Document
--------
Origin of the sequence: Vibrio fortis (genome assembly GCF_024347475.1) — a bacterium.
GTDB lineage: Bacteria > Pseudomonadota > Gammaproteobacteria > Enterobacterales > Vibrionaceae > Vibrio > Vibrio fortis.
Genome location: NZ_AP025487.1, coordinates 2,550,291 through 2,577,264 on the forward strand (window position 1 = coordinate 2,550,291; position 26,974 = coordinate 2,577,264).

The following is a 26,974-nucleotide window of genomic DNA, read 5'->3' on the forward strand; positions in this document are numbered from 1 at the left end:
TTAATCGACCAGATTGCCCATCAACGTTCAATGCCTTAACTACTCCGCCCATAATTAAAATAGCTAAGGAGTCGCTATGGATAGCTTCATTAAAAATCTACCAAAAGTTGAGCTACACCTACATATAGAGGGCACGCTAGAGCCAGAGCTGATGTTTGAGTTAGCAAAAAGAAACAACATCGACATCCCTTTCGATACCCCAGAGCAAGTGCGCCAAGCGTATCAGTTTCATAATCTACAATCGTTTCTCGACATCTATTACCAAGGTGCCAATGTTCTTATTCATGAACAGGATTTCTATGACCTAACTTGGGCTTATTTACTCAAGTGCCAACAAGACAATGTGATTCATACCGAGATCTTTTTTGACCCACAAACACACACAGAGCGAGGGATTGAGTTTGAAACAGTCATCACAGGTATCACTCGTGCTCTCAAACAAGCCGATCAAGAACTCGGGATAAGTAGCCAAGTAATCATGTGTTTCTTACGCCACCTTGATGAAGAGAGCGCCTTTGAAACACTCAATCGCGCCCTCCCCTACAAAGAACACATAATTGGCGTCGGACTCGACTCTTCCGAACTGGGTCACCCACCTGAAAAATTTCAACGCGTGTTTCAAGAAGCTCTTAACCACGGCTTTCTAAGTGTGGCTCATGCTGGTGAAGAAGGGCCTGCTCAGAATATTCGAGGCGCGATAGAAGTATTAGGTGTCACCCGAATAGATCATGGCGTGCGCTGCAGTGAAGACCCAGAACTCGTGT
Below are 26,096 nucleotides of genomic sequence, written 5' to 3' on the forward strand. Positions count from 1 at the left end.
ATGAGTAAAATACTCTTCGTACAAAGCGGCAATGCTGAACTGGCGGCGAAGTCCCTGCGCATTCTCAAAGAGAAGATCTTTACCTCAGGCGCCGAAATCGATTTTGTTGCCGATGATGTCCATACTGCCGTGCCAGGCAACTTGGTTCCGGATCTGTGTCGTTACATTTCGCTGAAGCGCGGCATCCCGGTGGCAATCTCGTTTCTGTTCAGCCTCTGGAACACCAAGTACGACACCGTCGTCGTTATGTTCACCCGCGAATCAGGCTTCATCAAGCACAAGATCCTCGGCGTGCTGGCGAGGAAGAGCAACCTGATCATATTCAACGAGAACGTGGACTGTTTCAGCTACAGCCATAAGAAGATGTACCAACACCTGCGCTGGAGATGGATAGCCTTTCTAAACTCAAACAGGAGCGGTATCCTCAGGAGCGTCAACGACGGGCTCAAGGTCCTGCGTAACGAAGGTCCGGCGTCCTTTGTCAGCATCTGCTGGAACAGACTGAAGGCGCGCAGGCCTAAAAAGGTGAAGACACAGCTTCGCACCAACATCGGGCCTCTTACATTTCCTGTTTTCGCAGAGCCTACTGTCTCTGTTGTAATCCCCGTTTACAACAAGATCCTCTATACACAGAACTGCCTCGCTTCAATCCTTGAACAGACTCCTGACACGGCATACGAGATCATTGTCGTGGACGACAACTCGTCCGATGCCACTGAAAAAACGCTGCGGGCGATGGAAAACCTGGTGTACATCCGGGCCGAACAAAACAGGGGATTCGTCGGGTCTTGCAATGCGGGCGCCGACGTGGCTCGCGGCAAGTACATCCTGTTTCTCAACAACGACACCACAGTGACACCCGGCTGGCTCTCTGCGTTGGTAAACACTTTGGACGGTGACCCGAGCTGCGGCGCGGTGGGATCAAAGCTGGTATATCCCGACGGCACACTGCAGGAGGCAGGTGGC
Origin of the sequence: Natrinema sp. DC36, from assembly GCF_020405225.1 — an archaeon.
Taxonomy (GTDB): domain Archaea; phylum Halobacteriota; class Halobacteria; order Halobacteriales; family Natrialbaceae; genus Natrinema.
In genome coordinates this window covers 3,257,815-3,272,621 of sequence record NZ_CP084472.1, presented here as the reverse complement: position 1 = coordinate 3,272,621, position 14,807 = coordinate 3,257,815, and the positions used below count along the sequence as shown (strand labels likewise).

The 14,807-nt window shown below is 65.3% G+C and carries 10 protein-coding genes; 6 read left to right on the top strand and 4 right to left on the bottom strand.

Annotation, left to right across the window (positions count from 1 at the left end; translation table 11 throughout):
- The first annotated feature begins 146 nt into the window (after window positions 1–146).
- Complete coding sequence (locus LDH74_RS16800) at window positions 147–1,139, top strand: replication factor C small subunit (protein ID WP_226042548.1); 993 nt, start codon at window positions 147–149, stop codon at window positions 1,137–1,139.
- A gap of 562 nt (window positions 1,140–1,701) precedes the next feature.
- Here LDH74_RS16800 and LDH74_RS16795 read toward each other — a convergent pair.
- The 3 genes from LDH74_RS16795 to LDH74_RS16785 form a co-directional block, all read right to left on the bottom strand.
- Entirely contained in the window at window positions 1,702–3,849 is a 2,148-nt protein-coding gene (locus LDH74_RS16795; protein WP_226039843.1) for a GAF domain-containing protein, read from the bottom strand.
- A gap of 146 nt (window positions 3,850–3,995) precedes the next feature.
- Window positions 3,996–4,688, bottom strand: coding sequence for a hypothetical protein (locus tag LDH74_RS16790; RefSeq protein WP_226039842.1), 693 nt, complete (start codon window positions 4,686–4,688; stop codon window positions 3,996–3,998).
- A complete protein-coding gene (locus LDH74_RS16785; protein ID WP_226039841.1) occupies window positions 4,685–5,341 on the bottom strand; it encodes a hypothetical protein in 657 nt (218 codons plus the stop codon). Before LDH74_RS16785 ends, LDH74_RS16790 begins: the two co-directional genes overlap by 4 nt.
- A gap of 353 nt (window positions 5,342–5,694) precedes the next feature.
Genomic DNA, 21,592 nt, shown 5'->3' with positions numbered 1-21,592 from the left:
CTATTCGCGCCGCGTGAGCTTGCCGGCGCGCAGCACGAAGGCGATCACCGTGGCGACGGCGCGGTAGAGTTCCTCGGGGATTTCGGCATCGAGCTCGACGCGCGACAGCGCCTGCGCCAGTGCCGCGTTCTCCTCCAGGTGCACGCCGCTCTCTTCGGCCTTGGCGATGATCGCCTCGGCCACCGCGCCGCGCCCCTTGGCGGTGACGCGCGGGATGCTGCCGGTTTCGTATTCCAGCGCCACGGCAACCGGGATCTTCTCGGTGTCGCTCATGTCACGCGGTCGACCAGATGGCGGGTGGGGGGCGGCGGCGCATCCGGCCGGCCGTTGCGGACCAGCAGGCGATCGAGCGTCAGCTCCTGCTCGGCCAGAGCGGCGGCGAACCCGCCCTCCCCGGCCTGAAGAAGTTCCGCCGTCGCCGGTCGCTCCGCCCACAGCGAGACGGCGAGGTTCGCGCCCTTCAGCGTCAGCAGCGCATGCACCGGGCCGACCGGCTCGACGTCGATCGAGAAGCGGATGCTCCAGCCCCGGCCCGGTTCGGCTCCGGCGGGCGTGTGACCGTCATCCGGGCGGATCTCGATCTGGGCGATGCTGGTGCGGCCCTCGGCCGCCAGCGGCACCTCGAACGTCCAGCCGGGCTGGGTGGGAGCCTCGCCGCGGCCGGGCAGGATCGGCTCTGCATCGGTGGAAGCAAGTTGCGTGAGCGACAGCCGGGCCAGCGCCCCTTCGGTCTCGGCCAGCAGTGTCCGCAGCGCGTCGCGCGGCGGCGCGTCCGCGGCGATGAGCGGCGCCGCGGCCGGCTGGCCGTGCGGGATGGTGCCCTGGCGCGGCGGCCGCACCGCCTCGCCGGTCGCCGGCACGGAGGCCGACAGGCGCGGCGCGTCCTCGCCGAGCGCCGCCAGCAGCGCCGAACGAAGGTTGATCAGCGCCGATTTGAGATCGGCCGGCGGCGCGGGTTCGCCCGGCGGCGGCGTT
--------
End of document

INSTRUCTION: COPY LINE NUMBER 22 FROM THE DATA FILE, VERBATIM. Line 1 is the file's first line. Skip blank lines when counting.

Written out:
- A gap of 353 nt (window positions 5,342–5,694) precedes the next feature.